WE have referred more than once to the labour-saving device of the "Silver Print," which is much employed by professional pen draughtsmen, particularly for commercial work, and which is well known to all who draw for newspapers. It is especially serviceable in making, for reproduction, sketches from snap-shot photographs of persons, scenes, or incidents having only a transient or news interest. But the silver print enlargement may also be used for facilitating the copying in line of a photograph which it may not be desired to reproduce by the half-tone process. One simply draws over a very lightly printed photograph, and then removes all traces of the photograph.

Our double-page illustration, after a painting by Mr. F. A. Bridgman, is a good example of a pen drawing made in this fashion overan enlarged photograph. As we give it very little reduced from the size of Mr. Piton's drawing, it may be studied with advantage by the young illustrator for its excellent qualities of technique. Lacking the inspiration of an original composition, and the artist having been handicapped by having been required to draw over a photograph, naturally it has not the spirit of an original drawing by Vierge, whose technique has evidently been the model of the clever draughtsman. But the pen handling is so simple and direct that the student will find it easier to analyse than the usual reproductions one sees of pen work by Vierge, which is so much reduced that the lines close up and darken, quite destroying the characteristics of the original drawings.

We would particularly call attention to the excellent effect of atmosphere and of transparent shadows that are found in this drawing by Mr. Piton. Most of the textures, too, are well differentiated. It is, for instance, easy to distinguish between the material of the stiff, rustling silk of the lady visiting and that of the soft, cotton or woollen draperies of the person to the right of the picture. The treatment of the component parts of the building, too, is very satisfactory.

On artistic grounds, the use of the silver print can hardly be recommended; but an artist may make it yield artistic results, for he will exercise-great reserve in availing himself of it, and will only use the photographic base for its suggestion, as Mr. Piton has done in our drawing, virtually translating the artist's oil painting into a picture in pen and ink, endowing the work with all the new interest consequent to the change of the medium of artistic expression. The chief danger is to the incapable student, who will be apt to rely too much on the aid suggested by the record of the camera.

The silver print may be described as an enlargement of a photograph made on "plain" - that is, non-albumenised - paper, so that one may draw upon it with pen and ink. It may be the same size as the original photograph; hut it is nearly always an advantage, in the case of a pen-drawing that is intended for reproduction, to make it larger than the desired printing-block of it is to be, because in photographing down, the outlines will become liner and the parallel and cross-hatched lines of shading may be brought closer together than would be feasible in the drawing. It is printed fainter than the original photograph, which, however, should be distinct enough for 'one not only to follow with the pen all the principal masses and outlines, but also to make out such details as it is desired to put into the drawing. Except in the case of catalogue or other trade illustrations, the draughtsman is usually satislied to put in only the essential facts.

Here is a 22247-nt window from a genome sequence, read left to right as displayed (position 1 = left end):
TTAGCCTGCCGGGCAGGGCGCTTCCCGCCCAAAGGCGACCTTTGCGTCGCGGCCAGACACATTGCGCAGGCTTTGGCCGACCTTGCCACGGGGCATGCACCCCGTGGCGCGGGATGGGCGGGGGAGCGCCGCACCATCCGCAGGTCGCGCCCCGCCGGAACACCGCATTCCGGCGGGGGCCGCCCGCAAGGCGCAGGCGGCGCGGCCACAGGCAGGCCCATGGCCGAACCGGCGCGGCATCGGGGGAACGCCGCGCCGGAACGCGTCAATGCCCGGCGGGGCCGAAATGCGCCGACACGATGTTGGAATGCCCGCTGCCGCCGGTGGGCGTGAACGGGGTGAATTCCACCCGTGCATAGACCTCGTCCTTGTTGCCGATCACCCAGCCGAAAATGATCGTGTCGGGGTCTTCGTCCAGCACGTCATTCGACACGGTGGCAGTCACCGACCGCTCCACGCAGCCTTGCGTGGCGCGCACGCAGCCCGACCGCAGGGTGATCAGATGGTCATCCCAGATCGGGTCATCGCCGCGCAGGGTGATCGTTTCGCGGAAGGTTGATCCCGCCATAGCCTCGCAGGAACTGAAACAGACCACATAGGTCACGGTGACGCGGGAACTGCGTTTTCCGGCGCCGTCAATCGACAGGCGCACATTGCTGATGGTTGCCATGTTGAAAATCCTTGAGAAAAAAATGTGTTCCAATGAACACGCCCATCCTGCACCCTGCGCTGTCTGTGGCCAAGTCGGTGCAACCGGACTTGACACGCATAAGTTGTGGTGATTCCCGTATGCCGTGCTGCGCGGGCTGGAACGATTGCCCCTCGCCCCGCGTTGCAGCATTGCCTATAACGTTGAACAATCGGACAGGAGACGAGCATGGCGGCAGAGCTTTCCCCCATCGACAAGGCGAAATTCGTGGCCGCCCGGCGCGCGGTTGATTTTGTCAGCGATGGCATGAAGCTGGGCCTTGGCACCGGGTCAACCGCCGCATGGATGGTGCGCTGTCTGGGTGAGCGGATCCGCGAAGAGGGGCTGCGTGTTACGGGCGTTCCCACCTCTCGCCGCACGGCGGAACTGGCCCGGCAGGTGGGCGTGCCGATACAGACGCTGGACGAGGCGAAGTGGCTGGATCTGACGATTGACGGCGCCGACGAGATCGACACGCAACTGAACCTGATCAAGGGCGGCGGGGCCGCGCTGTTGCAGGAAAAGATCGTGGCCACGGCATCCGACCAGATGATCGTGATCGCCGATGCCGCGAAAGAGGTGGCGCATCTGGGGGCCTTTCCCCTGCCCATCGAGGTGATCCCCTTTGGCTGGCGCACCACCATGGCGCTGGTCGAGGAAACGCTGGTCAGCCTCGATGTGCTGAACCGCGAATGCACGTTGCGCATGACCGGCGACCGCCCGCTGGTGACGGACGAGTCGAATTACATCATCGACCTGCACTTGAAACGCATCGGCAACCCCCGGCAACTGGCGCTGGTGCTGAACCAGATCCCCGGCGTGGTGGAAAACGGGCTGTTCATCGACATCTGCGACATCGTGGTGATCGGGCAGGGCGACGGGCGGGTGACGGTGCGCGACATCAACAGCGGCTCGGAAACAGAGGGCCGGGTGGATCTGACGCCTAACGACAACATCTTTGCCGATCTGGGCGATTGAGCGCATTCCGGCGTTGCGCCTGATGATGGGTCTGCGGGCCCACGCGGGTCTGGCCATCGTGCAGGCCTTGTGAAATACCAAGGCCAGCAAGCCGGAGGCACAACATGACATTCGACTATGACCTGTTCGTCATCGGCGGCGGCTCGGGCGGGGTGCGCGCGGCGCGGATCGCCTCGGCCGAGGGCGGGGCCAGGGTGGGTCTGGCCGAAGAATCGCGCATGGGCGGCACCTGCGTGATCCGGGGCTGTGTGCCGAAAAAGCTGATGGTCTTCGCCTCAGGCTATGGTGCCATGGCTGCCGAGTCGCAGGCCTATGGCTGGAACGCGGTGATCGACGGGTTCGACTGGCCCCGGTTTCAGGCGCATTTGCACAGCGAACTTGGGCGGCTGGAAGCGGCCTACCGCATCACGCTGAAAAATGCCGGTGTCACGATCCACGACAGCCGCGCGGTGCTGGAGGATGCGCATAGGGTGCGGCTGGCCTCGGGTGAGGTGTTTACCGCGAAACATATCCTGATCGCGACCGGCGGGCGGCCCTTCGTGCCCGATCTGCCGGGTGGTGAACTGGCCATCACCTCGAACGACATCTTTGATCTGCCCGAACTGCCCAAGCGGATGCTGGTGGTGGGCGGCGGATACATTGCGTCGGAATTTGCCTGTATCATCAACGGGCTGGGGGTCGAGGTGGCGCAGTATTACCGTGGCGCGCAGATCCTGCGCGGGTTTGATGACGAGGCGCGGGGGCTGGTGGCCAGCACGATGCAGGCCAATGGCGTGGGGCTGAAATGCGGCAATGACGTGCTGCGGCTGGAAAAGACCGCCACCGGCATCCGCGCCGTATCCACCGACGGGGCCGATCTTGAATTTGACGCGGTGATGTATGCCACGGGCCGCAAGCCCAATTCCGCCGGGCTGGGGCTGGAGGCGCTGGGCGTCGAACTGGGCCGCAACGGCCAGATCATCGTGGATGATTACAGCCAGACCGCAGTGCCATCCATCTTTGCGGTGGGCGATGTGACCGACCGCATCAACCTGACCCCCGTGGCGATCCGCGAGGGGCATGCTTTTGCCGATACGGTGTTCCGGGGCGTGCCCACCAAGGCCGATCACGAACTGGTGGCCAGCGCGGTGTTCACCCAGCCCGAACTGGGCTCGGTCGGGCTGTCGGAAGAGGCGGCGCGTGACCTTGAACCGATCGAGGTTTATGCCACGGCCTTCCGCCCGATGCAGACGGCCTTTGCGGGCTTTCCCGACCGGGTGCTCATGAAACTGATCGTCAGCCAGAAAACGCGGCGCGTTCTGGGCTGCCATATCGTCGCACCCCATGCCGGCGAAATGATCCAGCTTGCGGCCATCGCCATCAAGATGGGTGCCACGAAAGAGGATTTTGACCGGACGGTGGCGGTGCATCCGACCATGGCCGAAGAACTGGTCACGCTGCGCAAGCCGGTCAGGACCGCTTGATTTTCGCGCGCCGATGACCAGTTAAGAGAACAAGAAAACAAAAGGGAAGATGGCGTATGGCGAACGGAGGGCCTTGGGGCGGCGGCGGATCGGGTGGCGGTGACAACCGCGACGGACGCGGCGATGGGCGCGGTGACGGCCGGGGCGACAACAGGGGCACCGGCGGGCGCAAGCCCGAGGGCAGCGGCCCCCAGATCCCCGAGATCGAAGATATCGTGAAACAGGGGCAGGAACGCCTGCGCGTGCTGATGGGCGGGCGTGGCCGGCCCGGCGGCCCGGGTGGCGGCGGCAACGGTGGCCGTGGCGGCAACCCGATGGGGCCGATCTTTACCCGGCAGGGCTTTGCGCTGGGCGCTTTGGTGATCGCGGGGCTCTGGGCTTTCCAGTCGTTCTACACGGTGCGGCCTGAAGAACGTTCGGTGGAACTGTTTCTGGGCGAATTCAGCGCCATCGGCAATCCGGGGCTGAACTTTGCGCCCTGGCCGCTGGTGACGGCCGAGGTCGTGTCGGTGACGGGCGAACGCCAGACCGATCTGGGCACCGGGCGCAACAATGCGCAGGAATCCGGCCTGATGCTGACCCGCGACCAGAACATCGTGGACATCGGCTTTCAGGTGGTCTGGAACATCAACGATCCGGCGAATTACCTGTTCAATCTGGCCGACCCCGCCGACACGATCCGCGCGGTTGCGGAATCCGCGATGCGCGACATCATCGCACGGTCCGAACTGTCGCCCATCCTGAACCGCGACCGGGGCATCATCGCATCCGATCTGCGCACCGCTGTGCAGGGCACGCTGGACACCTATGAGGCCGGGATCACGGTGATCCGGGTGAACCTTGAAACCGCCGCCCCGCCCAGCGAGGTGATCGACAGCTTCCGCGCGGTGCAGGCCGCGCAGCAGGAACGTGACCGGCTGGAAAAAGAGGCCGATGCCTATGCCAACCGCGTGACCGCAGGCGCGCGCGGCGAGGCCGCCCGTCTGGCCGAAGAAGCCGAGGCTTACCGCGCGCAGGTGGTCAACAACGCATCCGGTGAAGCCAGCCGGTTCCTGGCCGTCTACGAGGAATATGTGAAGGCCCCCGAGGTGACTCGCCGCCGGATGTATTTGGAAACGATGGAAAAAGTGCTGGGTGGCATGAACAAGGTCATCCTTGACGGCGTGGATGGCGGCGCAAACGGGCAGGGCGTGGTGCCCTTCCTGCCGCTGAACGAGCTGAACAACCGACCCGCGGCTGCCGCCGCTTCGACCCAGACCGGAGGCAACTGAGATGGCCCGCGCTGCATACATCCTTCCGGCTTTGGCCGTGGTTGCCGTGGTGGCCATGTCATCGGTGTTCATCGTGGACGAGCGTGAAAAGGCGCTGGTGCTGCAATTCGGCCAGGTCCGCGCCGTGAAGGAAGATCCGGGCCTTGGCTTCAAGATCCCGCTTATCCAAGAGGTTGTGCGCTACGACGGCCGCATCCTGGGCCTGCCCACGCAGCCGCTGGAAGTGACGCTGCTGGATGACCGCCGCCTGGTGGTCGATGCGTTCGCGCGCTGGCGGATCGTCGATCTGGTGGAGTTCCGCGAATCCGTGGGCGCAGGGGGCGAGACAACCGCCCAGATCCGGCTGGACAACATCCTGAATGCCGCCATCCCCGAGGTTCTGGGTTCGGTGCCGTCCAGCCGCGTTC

The bleaching process is simple and rapid. It consists of floating over the drawing a preparation made by dissolving one ounce of corrosive sublimate in half a pint of alcohol and half a pint of water. The photograph disappears almost immediately. When the paper is dry it should be dusted, and one may then carry the drawing further. A good draughtsman usually does most after the photograph has been washed out, for he can get a clearer view of what his pen work will look like than was possible while it was obscured by the photograph underneath it.

Before drawing on the silver print, it should be mounted on stiff cardboard, otherwise it will curl so that it will be difficult to manage it. It will be an economy to pay a trifle to a photographer to do the mounting for you.

As has already been intimated, one must be a a good draughtsman to use a silver print to advantage. By its aid one may save time in getting the proportions and outlines of objects correct; but it does not follow that a better drawing could not have been made by copying the photograph free hand. You may work over a silver print and utterly distort the features of a portrait, or falsify the values in a landscape, unless you have had the academic practice, and the artistic sense that will teach you how to avoid this.

It is advisable for the beginner to have his silver prints made for him at first, although the professional, with plenty of commissions, might find it to his advantage to get a camera and make his own prints. One may buy the silvered paper from any concern dealing in photographing materials. But it is important to state for what pur pose you want the paper, and that it is plain and not albumen paper that is required.

Great care must be taken not to expose the silver paper to the light, otherwise it will darken and be worthless. Give your photograph to a local photographer, and tell him to enlarge it for you, making an ordinary negative, and print it upon the "plain" paper which you give him for the purpose.